Good thing then that the actors hit all the right notes. In smaller parts, Supriya Pathak as the all-powerful madam-CM, and Farooque Shaikh as the seasoned, ever-practical bureaucrat are a joy to watch. Prosenjit Chatterjee as the uncompromising rabble-rouser is nicely cast, while Kalki Koechlin plays it grim from start to finish, teetering dangerously close to one-note.

But Shanghai belongs to its male leads: Abhay Deol, despite his wobbly Tamil accent, is terrific as a man temporarily conflicted between doing the right thing, and doing what’s right for him. His chameleon-like volte face from a polite, bullied man to a fellow fully composed and confident is one of the film’s best scenes. As for Emraan Hashmi, he steals the film as the gauche, stain-toothed pornographer with a selfless heart. It’s easily the film’s most winning performance, and Hashmi doesn’t once miss his mark.

The grand revelation in the end is a tad underwhelming, and the big evidence far too conveniently acquired. Yet, Shanghai is consistently watchable despite these lapses. I’m going with three-and-a-half out of five for Dibakar Banerjee’s Shanghai. It’s a good film from one of Hindi cinema’s most exciting filmmakers…it’s just not great.

(This review first aired on CNN-IBN)

Space jam

Filed under: Their Films — Rajeev @ 10:59 pm

June 08, 2012

Cast: Noomi Rapace, Charlize Theron, Michael Fassbender, Logan Marshall-Green, Idris Elba

Director: Ridley Scott

With Prometheus, director Ridley Scott returns to his sci-fi roots after 30 long years, delivering what is clearly an ambitious, epic-sized prequel to Alien, but one that’s sadly missing the very clarity and urgency of that film.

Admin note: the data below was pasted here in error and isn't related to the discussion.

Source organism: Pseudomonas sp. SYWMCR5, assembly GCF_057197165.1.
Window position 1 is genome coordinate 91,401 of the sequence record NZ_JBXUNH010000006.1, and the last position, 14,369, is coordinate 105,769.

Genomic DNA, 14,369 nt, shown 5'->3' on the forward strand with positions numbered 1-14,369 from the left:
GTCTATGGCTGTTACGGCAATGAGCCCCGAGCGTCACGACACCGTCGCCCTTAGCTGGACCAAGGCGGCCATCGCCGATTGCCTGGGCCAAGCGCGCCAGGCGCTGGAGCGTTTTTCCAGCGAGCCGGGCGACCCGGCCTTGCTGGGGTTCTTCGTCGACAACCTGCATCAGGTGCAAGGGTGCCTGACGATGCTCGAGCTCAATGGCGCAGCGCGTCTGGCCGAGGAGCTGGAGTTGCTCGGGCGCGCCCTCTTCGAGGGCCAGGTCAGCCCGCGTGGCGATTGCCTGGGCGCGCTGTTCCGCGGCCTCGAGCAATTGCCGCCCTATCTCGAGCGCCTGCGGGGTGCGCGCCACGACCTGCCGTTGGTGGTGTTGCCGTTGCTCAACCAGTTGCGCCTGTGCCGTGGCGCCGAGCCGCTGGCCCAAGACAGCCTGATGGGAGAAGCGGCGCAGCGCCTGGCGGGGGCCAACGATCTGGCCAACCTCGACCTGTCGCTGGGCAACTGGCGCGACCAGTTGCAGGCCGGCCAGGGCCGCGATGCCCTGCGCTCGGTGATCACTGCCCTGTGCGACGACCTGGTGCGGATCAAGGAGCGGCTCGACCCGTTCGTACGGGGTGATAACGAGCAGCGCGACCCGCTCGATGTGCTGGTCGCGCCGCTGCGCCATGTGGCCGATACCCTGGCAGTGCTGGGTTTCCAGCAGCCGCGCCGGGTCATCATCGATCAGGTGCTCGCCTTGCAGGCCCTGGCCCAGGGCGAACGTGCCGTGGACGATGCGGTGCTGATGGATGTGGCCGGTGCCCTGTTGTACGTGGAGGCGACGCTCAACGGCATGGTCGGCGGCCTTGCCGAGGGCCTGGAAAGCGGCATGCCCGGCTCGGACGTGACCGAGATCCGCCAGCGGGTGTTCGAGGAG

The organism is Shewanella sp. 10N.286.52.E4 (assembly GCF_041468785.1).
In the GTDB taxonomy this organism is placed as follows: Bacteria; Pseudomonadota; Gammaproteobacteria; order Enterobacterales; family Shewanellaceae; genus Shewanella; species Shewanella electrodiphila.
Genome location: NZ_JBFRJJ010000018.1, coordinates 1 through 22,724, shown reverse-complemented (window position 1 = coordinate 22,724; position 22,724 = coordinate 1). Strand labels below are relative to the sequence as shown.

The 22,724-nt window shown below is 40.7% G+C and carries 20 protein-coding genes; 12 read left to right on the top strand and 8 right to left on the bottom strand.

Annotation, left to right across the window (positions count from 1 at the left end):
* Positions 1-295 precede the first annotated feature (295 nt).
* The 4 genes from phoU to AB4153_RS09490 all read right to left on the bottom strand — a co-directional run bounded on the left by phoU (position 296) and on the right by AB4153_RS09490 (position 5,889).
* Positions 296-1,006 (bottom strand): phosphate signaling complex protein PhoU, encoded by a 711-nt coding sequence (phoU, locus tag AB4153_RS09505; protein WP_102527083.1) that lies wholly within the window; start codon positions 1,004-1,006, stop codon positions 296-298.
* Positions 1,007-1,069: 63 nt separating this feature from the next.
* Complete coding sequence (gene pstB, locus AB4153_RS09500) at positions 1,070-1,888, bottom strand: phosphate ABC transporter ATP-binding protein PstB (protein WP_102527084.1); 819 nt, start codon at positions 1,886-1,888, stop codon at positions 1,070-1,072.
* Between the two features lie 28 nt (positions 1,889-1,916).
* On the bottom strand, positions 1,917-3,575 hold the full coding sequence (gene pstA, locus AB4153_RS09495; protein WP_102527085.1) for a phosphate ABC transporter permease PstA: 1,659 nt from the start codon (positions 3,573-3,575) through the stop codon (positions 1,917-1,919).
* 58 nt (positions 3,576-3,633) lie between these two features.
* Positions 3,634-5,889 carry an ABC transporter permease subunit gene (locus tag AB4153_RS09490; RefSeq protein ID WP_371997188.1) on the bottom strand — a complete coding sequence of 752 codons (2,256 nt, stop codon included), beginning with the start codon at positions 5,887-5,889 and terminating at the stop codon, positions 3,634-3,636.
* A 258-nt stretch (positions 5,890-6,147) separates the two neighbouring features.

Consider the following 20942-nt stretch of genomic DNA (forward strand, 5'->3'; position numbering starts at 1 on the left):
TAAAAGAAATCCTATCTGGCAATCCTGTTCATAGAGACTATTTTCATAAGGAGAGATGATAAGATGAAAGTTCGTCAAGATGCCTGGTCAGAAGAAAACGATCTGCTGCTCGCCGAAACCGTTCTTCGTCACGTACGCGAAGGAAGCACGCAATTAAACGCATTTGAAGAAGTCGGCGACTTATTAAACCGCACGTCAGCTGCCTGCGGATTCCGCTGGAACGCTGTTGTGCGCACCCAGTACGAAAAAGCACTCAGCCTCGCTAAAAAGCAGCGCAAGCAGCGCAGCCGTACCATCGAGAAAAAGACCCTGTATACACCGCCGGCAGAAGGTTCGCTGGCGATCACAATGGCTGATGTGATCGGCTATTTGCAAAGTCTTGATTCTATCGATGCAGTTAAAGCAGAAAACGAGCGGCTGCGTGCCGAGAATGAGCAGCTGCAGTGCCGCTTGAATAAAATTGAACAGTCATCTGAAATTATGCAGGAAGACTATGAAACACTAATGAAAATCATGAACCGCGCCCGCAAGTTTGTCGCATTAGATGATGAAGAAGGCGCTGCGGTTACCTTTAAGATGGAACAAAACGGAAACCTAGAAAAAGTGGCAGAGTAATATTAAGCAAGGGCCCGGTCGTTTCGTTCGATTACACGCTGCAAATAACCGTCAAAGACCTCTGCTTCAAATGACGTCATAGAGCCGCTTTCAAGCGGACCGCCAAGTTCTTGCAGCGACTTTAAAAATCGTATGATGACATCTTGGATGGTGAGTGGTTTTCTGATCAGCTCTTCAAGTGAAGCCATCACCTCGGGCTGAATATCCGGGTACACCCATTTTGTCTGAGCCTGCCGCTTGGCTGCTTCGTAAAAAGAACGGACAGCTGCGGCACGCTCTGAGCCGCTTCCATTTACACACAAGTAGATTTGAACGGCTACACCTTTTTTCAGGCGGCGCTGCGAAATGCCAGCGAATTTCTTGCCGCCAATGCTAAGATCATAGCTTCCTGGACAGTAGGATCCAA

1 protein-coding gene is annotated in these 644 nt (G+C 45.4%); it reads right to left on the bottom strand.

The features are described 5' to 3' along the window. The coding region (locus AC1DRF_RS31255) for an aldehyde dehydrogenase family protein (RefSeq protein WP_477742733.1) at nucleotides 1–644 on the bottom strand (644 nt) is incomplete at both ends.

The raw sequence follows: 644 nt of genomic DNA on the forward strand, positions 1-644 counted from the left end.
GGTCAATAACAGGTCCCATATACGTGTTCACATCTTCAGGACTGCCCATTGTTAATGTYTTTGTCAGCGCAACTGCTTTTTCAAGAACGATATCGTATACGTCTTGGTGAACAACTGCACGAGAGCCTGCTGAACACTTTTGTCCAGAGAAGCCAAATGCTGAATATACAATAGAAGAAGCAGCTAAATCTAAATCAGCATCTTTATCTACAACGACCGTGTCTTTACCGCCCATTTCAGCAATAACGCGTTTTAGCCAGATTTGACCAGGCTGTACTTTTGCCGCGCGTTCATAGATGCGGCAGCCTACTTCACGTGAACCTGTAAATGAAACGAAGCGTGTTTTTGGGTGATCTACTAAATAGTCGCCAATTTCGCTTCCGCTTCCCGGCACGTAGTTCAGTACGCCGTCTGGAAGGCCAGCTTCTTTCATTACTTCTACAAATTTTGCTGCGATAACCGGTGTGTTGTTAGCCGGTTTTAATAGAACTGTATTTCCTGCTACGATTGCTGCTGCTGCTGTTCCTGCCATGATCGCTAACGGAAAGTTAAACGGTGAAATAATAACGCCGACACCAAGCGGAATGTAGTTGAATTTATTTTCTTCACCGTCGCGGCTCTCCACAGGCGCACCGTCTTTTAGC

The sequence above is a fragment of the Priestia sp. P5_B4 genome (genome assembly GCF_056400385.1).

In 2093, after discovering an ancient cave painting that confirms the existence of an extra-terrestrial race, committed archaeologists Elizabeth Shaw and Charlie Holloway (Noomi Rapace and Logan Marshall-Green) set off on a voyage to the alien home planet on board the starship Prometheus. The ship’s crew includes icy corporate commander Meredith Vickers (Charlize Theron), amiable operations android David (Michael Fassbender), cigar-chomping Captain Janek (Idris Elba), and an assortment of medics, techies, and geologists. Their mission, funded by mysterious ageing billionaire Peter Weyland (Guy Pearce), involves nothing less than tracing the origins of mankind – who created us, and why?

Having landed on a distant moon, the ship’s crew begins exploring an enormous croissant-shaped hollow structure buried in the ground, and discovers pretty soon that they are woefully unprepared for what awaits them.

Prometheus is mounted on a much grander scale than its predecessor, and as it turns out the film’s clunky screenplay tries to pack in too many things at once, failing to do justice to both the Science v/s Faith debate, and the thriller aspect of the story. The film’s central act in particular feels bloated and confusing, and although Scott raises profound questions about creation and mortality, he leaves as many queries unanswered.

Yet, there’s much that works here, especially the film’s slick cinematography and gorgeous design; Scott gives us some striking imagery (in glorious, well-employed 3D) that is hard to get out of your head even hours after you’ve left the cinema. In the thrills department, Prometheus may not ooze the suspense that coursed through virtually every frame of Alien, but a spectacularly chilling sequence involving a self-supervised Caesarean is likely to have you digging your nails into your armrest. There are also some gruesome creature scenes evocative of the earlier film, but none that catches you quite by surprise in the way that chest-bursting scene in Alien did.

Look out also for Michael Fassbender’s deliciously creepy turn as the android butler who goes about the film with a suspicious agenda – it’s easily the best performance in Prometheus.

In the end, this prequel pales in comparison to Alien, but is eminently watchable despite its shortcomings. You’re unlikely to be bored during its roughly 2 hours 20 minutes running time, although you’ll wish the film was smarter.